make a tentative appraisal of the ability of Pentecostalism in Singapore to respond
prophetically to contextual challenges. For a long time, Pentecostalism has regarded
itself as a kind of “evangelical plus” and inevitably adopted the conservative
evangelical’s exclusivist position with regard to the religious other in its rhetoric.
But its practice is more amicable. Its eschatological understanding and piety is more
robust than conservative evangelicalism. Given these and its inherent ecumenical
thrust, I shall argue that Pentecostalism can offer a more hospitable negotiation of
otherness. In order to do this, I concur with Hollenweger that Pentecostalism needs
to retrieve its deeper roots and larger openness.
Chapter 3 comprises a development of the argument, by revisiting three Pentecost
events: the first Pentecost in the Acts of the Apostles, the event of Azusa Street at the
beginning of the twentieth century, and especially the LoveSingapore movement in
the last decade of the twentieth century. The revisit traces both their tragic and hopeful
dimensions. The common thread among them is the strong ecumenical thrust of the
Spirit, which enabled them to dismantle entrenched exclusionary mechanisms and to
negotiate and renegotiate boundaries in their times. The first outpouring of Pentecost
achieved after much struggle, a reconfiguration of boundaries, the greatest of which
was ethnic identity, the Jew/Gentile divide. In the Azusa outpouring of Pentecost,
the “colour line was washed away by the blood of the cross”, the dismantling of
entrenched segregation. The primarily black/white racial divide was transcended
by an embracive koinonia. The triumphs of both the first and second Pentecost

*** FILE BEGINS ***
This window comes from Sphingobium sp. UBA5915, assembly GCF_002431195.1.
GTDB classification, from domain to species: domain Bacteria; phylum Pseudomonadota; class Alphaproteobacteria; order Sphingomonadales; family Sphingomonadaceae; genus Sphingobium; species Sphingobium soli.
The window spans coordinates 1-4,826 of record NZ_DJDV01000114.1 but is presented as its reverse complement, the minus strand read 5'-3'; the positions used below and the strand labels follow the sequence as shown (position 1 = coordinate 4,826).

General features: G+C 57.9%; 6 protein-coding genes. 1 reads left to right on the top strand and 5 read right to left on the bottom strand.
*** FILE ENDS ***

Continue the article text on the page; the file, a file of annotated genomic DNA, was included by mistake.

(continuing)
were soon overshadowed by tragic temptations, human attempts to tame the Spirit.
However, I shall argue that there are hopeful signs because the eschatological
Spirit is freedom and blows where it wills. The Memphis Miracle ’94 and the
LoveSingapore movement are hopeful signs. The LoveSingapore movement is both
dynamic and audacious in its vision, “Antioch of Asia” and “Bridge of Blessing”. It
has transcended denominational divides and succeeded to a large extent in drawing
the churches in Singapore from suspicious isolation to genuine cooperation. It has the
ability not only to contextualise itself by a “redemptive appropriation” of Singapore’s
political vision and agenda, but also the ability to instantiate the positive potentials
of Pentecostalism. Each of these three events provides a window in negotiating life
and faith in the complex contexts of plurality and otherness.
Part II: Constructive
Chapter 4 is a test case. To test my hypothesis that Pentecostalism is at a pivotal
juncture as regards contributing positively to human flourishing and its contextual
challenges, I shall submit Pentecostalism in general and LoveSingapore in particular
to a biblical challenge. The interrogation begins with a descriptive analysis of the
key rhetoric and the four strategic practices of the LoveSingapore movement. Next,
I shall provide a diagnosis of the problems with its four strategic practices. The
aim of the whole interrogation is to show that, despite its vulnerability, as a whole,
Pentecostalism offers a promising hope to be a peaceful harbinger of pluralism and to contribute creatively to human flourishing. Its promise lies in its dynamic
pneumatology and eschatology, but it must be reconceived more robustly to better
align with Scripture.
Chapter 5 argues for an alternative way of conceiving the Spirit in Pentecostalism
in a way that will better reflect the ideal type of Pentecostalism. This alternative
way of conceiving the Spirit in Pentecostalism involves the biblical, historical and
theological. First, I shall engage empirical Pentecostalism in dialogue with three
New Testament writers: John, Luke and Paul, who deal with the Spirit. I shall show
that John, Luke and Paul both singly and together provide an understanding of the
Spirit with which early Pentecostalism is more in line. Second, seeking to retrieve
the defining distinctive of early Pentecostalism, I suggest that it is eschatology.
Third, this richer and robust understanding of the Spirit provides the measure
that is both helpful in critiquing empirical Pentecostalism, and transcending the
dichotomies between Christomonism and “Pneumatomonism”, cynicism/pessimism
and triumphalism, love and power. The objective of this present chapter is not merely
to retrieve the theology of the Spirit in Scripture and Pentecostal history, but also to
reassess and to reconceive the theology of the Spirit for present contextual realities.